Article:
In yet other embodiments, the uphole portion 120 of the valve sleeve 106 may comprise a deformable ball seat (e.g., comprising a rubber and/or polymer) on the uphole portion 120 of the valve sleeve 106. The deformable ball seat may provide a first reduced diameter position that may retain the ball 101. The deformable ball seat may retain the ball 101 as fluid flow forces the valve sleeve 106 in the downhole direction 116. Under a selected amount of fluid force (e.g., after the spring has been 124 compressed), the deformable ball seat may deform to enable the ball 101 to pass therethrough enabling the valve sleeve 106 to return to its initial position in the uphole direction 118.

In some embodiments, a portion of the drill sting (e.g., the actuation assembly 100 or another portion of the drill string) may include one or more ball retention features 130 that retain the ball 101 after the ball 101 has been released from the collet 122 and has passed through the valve sleeve 106. For example, the actuation assembly 100 may include or be utilized with the ball catcher disclosed in U.S. Pat. No. 8,118,101, entitled “Ball Catcher with Retention Capability,” issued Feb. 21, 2012, the disclosure of which is incorporated herein in its entirety by this reference.

As mentioned above, and in some embodiments, the valve sleeve 106 may be coupled with and move relative to the outer sleeve 104 with one or more pins 132 and a pin track 134 configuration. For example, the valve sleeve 106 may include a pin track 134 formed in an outer surface thereof and configured to receive one or more pins 132 on an inner surface of the outer sleeve 104. In other embodiments, the valve sleeve 106 may comprise one or more pins on the outer surface thereof and the outer sleeve 104 may comprise a pin track formed in an inner surface for receiving the one or more pins of the valve sleeve 106.

FIG. 5 illustrates a lower portion of a valve sleeve (e.g., valve sleeve 106) in accordance with at least one embodiment of the present disclosure that includes the pin track 134 formed in the outer surface 136 of the valve sleeve 106 in which the pin track 134 comprises a J-slot configuration. As shown in FIG. 5, the valve sleeve 106 may be biased (e.g., by the spring 124 (FIG. 1)) in the uphole direction 118. Several exemplary positions of the pin 132 carried by the outer sleeve 104 (FIG. 1) are shown in dotted lines received by the pin track 134. Referring also to FIGS. 1 and 4, the valve sleeve 106 is longitudinally and rotationally guided by the engagement of the pin 132 with the pin track 134 when the valve sleeve 106 is moved in the downhole and uphole directions 116, 118 (e.g., in the uphole direction 118 by the force of the spring 124 and in the downhole direction 116 by the force of fluid on the ball 101 received in the collet 122).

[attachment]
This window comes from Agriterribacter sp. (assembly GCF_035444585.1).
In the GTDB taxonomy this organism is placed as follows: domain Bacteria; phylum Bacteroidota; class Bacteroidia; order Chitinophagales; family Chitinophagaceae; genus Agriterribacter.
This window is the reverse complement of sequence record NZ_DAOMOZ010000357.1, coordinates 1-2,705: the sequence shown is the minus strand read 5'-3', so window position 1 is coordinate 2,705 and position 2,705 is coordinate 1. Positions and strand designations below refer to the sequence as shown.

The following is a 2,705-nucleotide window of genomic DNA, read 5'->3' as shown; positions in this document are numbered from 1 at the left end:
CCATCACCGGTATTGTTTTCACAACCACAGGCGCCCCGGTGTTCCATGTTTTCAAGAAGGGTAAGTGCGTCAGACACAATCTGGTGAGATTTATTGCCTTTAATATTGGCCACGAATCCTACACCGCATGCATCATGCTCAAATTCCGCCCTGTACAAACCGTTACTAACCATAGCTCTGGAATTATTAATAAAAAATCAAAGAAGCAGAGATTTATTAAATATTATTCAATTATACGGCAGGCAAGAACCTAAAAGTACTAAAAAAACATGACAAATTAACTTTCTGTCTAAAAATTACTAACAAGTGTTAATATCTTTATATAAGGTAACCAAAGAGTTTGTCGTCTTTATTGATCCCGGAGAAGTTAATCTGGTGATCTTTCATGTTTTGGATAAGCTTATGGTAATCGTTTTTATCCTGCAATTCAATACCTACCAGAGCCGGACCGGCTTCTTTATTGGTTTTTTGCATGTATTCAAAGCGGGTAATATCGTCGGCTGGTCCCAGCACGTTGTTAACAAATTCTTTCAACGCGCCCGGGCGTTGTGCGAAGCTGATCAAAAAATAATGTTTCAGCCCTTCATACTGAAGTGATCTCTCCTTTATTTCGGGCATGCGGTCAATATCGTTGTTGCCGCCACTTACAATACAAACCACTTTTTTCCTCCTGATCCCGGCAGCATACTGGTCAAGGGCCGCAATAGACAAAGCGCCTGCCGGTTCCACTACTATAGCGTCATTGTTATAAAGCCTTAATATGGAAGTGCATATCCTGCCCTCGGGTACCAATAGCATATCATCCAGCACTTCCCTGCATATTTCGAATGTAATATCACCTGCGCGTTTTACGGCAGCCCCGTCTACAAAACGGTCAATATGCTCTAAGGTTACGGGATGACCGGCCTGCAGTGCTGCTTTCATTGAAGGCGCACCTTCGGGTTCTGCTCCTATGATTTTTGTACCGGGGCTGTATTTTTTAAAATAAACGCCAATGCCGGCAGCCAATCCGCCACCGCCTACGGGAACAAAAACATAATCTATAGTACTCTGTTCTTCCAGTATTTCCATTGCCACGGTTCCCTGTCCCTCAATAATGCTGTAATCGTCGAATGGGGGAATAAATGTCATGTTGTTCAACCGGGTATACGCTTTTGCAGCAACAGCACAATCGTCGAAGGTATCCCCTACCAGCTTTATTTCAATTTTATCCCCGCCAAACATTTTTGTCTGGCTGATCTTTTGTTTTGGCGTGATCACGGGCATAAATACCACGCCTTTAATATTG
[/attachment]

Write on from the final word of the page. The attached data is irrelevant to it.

For example, when there is no ball received in the collet 122, which enables fluid to pass through the valve sleeve 106, the force exerted by the spring 124 biases the valve sleeve 106 in the uphole direction 118 and the pin 132 rests in a first lower hooked portion 138 of the pin track 134. When a ball 101 is received in the collet 122, drilling fluid flowing through the fluid passageway 112 at a sufficient flow rate may overcome the force exerted by spring 124 and force the valve sleeve 106 in the downhole direction 116. As the valve sleeve 106 is forced in the downhole direction 116, the pin track 134 moves along pin 132 until pin 132 comes into contact with the upper angled sidewall 140 of the pin track 134. Movement of the valve sleeve 106 continues as pin 132 is engaged by the upper angled sidewall 140 until the pin 132 sits in a first upper hooked portion 142. As the upper angled sidewall 140 of the pin track 134 is engaged by pin 132, the valve sleeve 106 is forced to rotate, assuming the outer sleeve 104 to which the pin 132 is attached is fixed within the valve assembly 102.

As discussed above, as the valve sleeve 106 moves in the downhole direction 116, the collet 122 may release the ball 101 enabling the fluid to flow through the valve sleeve 106 again and enabling the biasing force of the spring 124 to return the valve sleeve 106 to an initial position in the uphole direction 118. As the valve sleeve 106 is forced in the uphole direction 118 by the spring 124, the pin track 134 moves along pin 132 until pin 132 comes into contact with a lower angled sidewall 144 of the pin track 134. Movement of the valve sleeve 106 continues as pin 132 is engaged by the lower angled sidewall 144 until the pin 132 sits in a second lower hooked portion 146 of the pin track 134. As the lower angled sidewall 144 of the pin track 134 is engaged by pin 132, the valve sleeve 106 is forced to rotate and to move in the uphole direction 118 as the pin 132 is received in the second lower hooked portion 146 that enables the valve sleeve 106 to be forced a furthest position in the uphole direction 118 that the valve sleeve 106 is capable of moving with the pin 132 and pin track 134. The rotation and translation of the valve sleeve 106 may cause the apertures 110 in the valve sleeve 106 to move into alignment with the valve ports 108 in communication with the annular chamber 114, enabling drilling fluid from inside the valve assembly 102 to flow to the annular chamber 114.